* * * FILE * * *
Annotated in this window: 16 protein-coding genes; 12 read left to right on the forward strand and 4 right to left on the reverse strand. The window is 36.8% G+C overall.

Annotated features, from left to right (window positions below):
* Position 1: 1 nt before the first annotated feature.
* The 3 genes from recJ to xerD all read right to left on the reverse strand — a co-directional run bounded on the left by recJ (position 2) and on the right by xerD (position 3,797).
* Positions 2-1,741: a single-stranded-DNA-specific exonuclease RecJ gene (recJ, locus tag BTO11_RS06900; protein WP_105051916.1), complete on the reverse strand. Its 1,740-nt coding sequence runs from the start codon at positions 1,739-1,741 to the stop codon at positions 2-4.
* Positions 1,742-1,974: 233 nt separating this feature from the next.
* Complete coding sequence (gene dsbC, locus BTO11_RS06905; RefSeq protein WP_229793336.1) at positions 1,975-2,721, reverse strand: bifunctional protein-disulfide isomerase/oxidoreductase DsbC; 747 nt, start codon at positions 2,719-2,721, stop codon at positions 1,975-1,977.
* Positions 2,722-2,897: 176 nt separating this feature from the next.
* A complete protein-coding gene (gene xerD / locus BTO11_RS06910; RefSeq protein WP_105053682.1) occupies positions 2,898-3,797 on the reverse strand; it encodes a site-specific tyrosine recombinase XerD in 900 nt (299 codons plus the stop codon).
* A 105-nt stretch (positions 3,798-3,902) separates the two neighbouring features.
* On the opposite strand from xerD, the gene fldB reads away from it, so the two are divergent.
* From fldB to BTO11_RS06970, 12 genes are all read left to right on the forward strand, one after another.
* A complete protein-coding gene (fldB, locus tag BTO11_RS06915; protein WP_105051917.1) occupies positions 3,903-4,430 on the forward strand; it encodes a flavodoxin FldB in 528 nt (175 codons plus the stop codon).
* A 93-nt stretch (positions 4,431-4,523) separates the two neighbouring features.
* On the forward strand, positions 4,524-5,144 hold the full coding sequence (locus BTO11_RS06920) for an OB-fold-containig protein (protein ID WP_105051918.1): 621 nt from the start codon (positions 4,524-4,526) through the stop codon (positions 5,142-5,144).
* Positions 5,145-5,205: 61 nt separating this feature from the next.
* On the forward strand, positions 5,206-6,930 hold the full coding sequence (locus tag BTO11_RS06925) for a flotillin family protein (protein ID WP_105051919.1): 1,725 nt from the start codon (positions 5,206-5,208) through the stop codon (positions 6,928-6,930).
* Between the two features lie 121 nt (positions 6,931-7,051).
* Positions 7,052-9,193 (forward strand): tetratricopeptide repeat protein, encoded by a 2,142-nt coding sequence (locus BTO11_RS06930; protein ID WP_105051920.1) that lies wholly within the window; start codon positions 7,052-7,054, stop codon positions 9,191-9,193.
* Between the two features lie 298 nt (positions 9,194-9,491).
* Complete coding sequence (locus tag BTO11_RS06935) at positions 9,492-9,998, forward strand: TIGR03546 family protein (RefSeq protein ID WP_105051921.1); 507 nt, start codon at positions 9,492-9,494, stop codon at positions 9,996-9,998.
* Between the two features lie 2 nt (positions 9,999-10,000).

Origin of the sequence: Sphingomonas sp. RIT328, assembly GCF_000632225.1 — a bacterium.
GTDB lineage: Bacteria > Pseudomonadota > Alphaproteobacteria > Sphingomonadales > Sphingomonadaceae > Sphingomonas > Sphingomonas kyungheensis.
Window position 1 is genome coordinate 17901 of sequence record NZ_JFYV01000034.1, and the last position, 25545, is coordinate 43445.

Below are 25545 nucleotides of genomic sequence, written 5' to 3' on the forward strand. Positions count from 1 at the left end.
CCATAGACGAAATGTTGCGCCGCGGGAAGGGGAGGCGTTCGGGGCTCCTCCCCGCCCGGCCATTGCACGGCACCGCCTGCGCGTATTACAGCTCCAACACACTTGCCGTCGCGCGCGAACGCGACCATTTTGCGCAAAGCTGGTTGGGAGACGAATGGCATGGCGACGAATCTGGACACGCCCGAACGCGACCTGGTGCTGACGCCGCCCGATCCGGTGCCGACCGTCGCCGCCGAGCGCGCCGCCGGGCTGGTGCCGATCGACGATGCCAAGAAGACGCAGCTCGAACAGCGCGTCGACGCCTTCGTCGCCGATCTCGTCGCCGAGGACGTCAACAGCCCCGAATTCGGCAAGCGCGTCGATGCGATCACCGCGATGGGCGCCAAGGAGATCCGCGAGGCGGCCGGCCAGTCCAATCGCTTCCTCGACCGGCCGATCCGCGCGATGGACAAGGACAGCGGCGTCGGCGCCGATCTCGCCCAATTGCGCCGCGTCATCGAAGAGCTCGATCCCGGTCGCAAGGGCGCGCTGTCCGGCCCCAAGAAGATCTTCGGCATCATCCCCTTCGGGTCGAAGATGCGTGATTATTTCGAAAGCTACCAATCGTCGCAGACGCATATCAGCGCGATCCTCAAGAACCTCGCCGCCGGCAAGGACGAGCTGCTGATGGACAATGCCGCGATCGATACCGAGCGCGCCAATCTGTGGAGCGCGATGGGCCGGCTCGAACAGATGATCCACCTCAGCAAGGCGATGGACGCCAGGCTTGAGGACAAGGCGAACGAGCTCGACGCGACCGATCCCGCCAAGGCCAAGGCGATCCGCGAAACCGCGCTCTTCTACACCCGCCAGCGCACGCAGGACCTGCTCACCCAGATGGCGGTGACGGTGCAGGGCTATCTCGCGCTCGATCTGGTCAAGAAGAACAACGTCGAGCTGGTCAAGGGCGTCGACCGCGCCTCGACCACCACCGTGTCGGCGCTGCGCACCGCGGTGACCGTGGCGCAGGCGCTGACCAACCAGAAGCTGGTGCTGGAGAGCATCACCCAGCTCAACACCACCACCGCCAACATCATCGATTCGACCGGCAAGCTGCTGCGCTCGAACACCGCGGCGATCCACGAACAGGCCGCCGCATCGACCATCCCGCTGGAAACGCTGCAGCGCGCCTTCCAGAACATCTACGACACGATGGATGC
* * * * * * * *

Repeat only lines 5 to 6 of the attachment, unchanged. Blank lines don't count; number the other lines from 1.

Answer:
* Positions 2-1,741: a single-stranded-DNA-specific exonuclease RecJ gene (recJ, locus tag BTO11_RS06900; protein WP_105051916.1), complete on the reverse strand. Its 1,740-nt coding sequence runs from the start codon at positions 1,739-1,741 to the stop codon at positions 2-4.
* Positions 1,742-1,974: 233 nt separating this feature from the next.